Well, I did it! 1 mile in open water around Salford Quays. Wow, what an experience. It is now more than 24 hours since I completed the swim and I am still reeling from the experience! I couldn't blog about it last night as I couldn't easily put it into words and I felt elated, overwhelmed, dumbstruck and exhausted. Anyway, here is my account of the Great Salford Swim....
At 11:20 on Sunday 15th May, the Great Swim Series, sponsored by British Gas (!), started at Salford Quays. We arrived early and watched a mother duck swimming in the Quays with her brand new tiny ducklings and thought about the fact that we would be shortly swimming about in there with them....!
I was lucky enough to be swimming in the first wave of the first race of the year and it was a truly amazing experience. It was to be the first time I had swum in open water , in a wetsuit and I had been warned that is it different to a pool and I should try my wetsuit out first to ensure a good fit and to get a feel of it. Unfortunately I didn’t have an opportunity to do this before the event, and I felt confident in my ability to swim a mile as I have done a lot of training, so I made my open water début at the event.
As I plunged into the 14c water with 200 other people, I soon regretted this. I felt as though I had forgotten how to swim; my ankles felt really buoyant and floated up behind me. When I tried to put my face into the water to swim properly, the shock of the cold water made me involuntarily take a breath in (the rest of me was quite warm thanks to my wetsuit!). So I was swimming a very strange stroke because I had my head out and my ankles floating up behind me and it was pretty difficult and inefficient. At that point I really didn’t think I would make the distance. My husband, Dylan was swimming next to me and he is a seasoned tri-athlete and he talked me through the difficult parts, swimming just ahead of me, keeping me going. It was a very long 20 minutes, where I felt I was swimming slowly and with difficulty and struggling to breathe. The course allowed for spectators to walk alongside and there were helicopters buzzing overhead as the event was being televised. We had a lot of support from the crowds and from the crew. I passed the corner where we had spotted the ducklings earlier, I thought of my own children and kept going....
When we got to the half way buoy, I suddenly found my stroke and felt as though my body had warmed up (and I had calmed down) and I could swim again. Dylan stayed by my side and we finished in about 54 minutes which I was very pleased with. My aim had been to do the distance in less than an hour (I have previously swum just under 1 mile in 44 minutes in a pool). My legs were like jelly when I tried to get out and I was helped out by the lifeguards. One of my work colleagues was at the finish and he made sure the commentator gave me a mention as I finished (thanks Kev!) and it was a pretty good feeling to have made it!
We rubbed shoulders with famous swimmers on the day, including Duncan Goodhew who swam as part of a team of celebrities competing against each other in a charity contest; Olympic medallist Kerri-Ann Payne, who was the favourite elite woman to win, and who did not disappoint, by swimming it in just over 17 minutes. Also, the German, Thomas Lurz who won the men’s elite race in just over 16 minutes. Five times Olympic gold medallist, Ian Thorpe was there co-presenting the BBC coverage with Olympic silver medallist Steve Parry and the BBC's Matt Baker.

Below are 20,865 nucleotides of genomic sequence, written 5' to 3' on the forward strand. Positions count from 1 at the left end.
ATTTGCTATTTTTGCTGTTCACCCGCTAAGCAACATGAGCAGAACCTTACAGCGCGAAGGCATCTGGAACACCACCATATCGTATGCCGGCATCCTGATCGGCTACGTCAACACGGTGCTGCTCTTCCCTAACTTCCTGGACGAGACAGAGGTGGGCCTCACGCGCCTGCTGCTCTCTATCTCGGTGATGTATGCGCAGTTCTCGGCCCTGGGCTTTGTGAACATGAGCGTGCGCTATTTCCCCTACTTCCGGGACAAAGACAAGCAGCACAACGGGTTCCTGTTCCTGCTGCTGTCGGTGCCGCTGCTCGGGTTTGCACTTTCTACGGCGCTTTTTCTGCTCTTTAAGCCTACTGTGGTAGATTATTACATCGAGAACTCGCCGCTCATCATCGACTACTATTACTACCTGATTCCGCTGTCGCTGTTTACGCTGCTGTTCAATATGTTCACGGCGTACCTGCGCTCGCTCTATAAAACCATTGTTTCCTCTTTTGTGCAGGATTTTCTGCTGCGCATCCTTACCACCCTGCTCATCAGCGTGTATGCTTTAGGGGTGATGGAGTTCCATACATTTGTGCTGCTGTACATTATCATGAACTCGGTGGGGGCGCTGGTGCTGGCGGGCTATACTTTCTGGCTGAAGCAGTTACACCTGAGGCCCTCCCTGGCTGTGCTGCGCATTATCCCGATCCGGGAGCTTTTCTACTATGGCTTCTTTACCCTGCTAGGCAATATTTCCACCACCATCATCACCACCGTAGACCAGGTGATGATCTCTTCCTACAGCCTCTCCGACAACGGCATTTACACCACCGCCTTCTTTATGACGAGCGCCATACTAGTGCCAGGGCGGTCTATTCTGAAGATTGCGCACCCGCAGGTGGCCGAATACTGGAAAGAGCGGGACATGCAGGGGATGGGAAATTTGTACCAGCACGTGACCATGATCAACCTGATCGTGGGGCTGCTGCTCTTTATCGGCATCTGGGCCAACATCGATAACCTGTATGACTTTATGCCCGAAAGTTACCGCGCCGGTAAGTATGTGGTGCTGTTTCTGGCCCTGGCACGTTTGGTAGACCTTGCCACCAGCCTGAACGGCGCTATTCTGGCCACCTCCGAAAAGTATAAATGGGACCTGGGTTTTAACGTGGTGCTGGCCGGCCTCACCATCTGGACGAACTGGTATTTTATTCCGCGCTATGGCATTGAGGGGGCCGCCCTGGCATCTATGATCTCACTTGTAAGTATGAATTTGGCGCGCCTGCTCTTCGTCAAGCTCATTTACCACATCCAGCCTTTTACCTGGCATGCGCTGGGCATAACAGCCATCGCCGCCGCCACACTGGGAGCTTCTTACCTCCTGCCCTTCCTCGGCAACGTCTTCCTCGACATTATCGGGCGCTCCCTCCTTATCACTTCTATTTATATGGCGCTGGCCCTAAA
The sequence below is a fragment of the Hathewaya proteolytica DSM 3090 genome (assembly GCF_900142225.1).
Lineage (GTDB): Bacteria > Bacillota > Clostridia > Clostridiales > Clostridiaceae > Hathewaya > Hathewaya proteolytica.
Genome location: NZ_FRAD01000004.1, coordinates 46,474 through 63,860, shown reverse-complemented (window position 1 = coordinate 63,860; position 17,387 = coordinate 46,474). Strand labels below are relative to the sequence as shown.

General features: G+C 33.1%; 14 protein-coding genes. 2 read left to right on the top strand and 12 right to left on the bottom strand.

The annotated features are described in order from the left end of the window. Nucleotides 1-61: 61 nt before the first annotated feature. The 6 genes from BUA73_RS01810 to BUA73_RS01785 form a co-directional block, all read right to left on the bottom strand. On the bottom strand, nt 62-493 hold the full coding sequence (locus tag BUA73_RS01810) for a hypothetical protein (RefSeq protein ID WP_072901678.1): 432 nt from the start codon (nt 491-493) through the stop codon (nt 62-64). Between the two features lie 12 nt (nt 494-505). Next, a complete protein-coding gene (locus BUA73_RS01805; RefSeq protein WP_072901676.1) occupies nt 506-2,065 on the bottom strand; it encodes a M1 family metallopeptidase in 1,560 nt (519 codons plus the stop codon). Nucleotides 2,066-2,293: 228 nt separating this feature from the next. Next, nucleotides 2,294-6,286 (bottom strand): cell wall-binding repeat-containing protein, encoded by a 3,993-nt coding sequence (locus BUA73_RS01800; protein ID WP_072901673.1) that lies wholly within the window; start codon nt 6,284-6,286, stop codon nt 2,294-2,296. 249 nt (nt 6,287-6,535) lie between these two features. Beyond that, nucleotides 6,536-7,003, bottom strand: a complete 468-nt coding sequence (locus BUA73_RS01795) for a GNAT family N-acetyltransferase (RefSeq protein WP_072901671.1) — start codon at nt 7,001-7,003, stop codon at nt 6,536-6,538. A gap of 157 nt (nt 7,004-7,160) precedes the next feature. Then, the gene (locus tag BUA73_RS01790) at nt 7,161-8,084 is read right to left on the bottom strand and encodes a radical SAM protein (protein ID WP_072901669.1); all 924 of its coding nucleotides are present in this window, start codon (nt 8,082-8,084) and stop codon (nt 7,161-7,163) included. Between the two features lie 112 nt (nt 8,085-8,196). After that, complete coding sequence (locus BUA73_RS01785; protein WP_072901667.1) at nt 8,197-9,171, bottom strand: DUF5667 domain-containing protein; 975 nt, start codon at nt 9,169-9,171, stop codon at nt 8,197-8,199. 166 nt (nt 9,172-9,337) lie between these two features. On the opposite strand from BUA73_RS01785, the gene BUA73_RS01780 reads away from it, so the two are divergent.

This morning I have woken up stiff in muscles that I wouldn't normally use to swim which I guess is a testament to my unusual stroke as I tried to cope with the buoyancy. I also have friction grazes on my neck from my wetsuit rubbing - I was offered some Bodyglide but I declined. Another thing I know for next time. And I have rosy cheeks! Most puzzling as it drizzled for most of the day, but they definitely feel lightly sunned, so I suppose the reflection of the water may have carried some UV rays to my face; just waiting for an eruption of freckles now!
I have entered the Great North Swim at Lake Windermere on 19th June. At this point I am feeling a little unsure about whether to do it all again as it was a pretty overwhelming experience wasn’t at all how I was expecting it to be. But I made the distance in the time I wanted to do it in, and the atmosphere at such events is quite addictive, so I suspect I will decide to take the plunge again in June…..
(Nb, I have since read a little about how common it is to hyperventilate when you (or your face!) enter cold water without acclimatising and about how badly fitting wetsuits can hinder your stroke. I will blog a separate entry about this shortly, after a little more research and some references. Won't be making the same mistake again....)
**I can be seen, entering the water on the BBC's iPlayer coverage of the Great Manchester Bupa Run, which was happening at the same time, just down the road. They broke off from the run to show the start of the Salford Swim, which can be viewed from 1 hour 19 minutes 30 seconds in. I can be seen waving at the camera in the left hand corner as I go in, at 1 hour 20 minutes and 54 seconds !**